Friday, March 28, 2014

Thirty


We returned home late last night from a vacation that, per my policy of not inviting criminals to rob my home, I didn't mention publicly until it was over. Too late now, criminals.

Karen and I celebrated our 30th wedding anniversary this week. I'm reluctant to say that. When I was a kid I knew people who'd been married for 30 years and they were all old. You tell people you've been married 30 years and their eyes light up and twinkle like they've just seen a yawning baby panda. Sometimes they applaud. I hate that. Don't patronize us. We're not cute.

Though sometimes we are totally adorable.


I might as well own it.

For our honeymoon in '84 we drove down the California coast into Baja, a trip that included a stop at Disneyland. Last week we went back there again.

Long-time readers already know I love Disneyland. I'm old enough (married 30 years!) to not care how you feel about that. Grown-up Brian can nod along with criticism of Disney as a corporate cultural hegemon spooning pap to generations of  bourgeois rubes, but when I walk through that gate I'm 9-year-old Brian who spent every Sunday watching Uncle Walt's World of Color on a black-and-white TV in South Dakota. That's worth something to me.

Also, unlike most of the rest of the world I'm familiar with, Disney often lives up to its own Guest Experience standards. Many times this week, staff went far above and beyond to make our visit a better one. I like to encourage that wherever I find it.

As a fun side project, I brought along a print-out of photos we took on our honeymoon with the goal of recreating them. Our daughters, who went with us this week, suggested we do the same with photos of their first visit, which was in 1992 when they were 4. We didn't spend a lot of time on this; things move fast in the Magic Kingdom, there's usually someone waiting to pass through the space you're occupying. It is cool and eerie to think, "This is exactly where you and I stood three decades ago." It's also fun to see how much/little both the park and we have changed.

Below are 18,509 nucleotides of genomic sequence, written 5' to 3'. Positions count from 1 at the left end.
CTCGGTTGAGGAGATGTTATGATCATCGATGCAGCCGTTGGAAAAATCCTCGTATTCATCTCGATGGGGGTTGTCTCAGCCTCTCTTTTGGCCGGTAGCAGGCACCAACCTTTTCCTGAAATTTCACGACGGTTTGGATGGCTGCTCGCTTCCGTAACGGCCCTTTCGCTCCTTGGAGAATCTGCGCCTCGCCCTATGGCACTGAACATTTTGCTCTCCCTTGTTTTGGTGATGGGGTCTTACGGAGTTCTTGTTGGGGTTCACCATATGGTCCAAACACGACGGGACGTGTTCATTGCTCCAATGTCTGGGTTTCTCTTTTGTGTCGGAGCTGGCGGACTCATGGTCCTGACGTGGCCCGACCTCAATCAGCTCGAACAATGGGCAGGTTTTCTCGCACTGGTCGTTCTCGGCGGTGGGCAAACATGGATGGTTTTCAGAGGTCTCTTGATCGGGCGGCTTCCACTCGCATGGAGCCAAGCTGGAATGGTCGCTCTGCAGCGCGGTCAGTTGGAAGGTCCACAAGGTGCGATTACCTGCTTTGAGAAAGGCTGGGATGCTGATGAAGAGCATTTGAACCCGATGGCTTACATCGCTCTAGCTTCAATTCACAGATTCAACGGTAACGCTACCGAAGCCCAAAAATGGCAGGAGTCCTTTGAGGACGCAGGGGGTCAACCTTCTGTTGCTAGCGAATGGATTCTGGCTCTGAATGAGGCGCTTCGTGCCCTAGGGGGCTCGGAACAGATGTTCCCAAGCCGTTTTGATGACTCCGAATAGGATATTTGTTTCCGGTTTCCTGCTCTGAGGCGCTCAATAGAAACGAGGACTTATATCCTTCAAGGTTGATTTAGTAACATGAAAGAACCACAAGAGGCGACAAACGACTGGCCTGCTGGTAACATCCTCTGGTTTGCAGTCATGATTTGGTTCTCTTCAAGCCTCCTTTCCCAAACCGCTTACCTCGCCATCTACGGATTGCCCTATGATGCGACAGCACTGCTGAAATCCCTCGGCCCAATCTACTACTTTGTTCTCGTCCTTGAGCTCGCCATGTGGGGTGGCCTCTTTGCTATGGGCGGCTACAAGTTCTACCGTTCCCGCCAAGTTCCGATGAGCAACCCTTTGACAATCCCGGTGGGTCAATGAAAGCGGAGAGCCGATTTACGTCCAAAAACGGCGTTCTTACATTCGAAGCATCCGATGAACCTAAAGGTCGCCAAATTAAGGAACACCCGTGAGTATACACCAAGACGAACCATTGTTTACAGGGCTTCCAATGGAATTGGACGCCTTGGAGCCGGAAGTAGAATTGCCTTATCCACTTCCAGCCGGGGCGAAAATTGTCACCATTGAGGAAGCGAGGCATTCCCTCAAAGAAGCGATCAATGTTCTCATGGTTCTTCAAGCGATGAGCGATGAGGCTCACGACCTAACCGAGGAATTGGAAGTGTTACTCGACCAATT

In both 1984 and 2014, I tried to pull the sword from the stone to assume my rightful role as king. The fact that I'm sitting here typing blog posts instead of issuing edicts answers as to whether I succeeded. (I also just noticed that I crossed my hands wrong. Oh well. No do-overs.)
A magnificent edifice both then and now. The castle's not bad, either.
We wondered if that tree on the left is the exact same one.
Small world. We didn't have many honeymoon photos with both Karen and me in them,
the selfie having not been invented until 2005.
The low wall Karen leaned on in 1984 is still there, but it was part of the queue for a "Meet the Frozen Princesses" thing and we didn't want to stand in line for two hours just to get this shot. So we stood two feet to the side.
I'm proud of this shot. The location wasn't easy to find (a quiet little nook near It's a Small World)
and we took a minute to try to line it up right. 
This was also a good shot to get. We explained our mission to Mickey and his human aide, and both went out of their way to make it fun for us. Also, Mickey has evidently grown at least a foot over the past three decades. Bet you hadn't noticed!
Accelerating the DeLorean to 88 mph and zooming ahead to 1992, here are my daughters Laura and Robin with the passage of 22 years.
The girls were good sports. They had better things to do than humor their old man, but did their best.
In return, I promised not to embarrass them. I lied.
Growing up as my daughters had absolutely nothing to do with their choice of sweatshirts in 2014. Nothing.
Finally, going back to 1984 for a photo of me because it's a segue to a quiz.
Q: Aside from my gray hair and thicker midsection, what differences do you notice in these photos?

A: Strollers.

A plague, an infestation, a blight. Strollers.



Of course parents have always had strollers, but a modern stroller isn't the flimsy collapsible aluminum-and-cloth contraption of the past. Now they're SUV strollers, with mag wheels and environmental controls and cup holders. Their greater bulk seems to foster a greater sense of entitlement, as moms and dads bulldoze through mobs and beach their rolling behemoths wherever they want.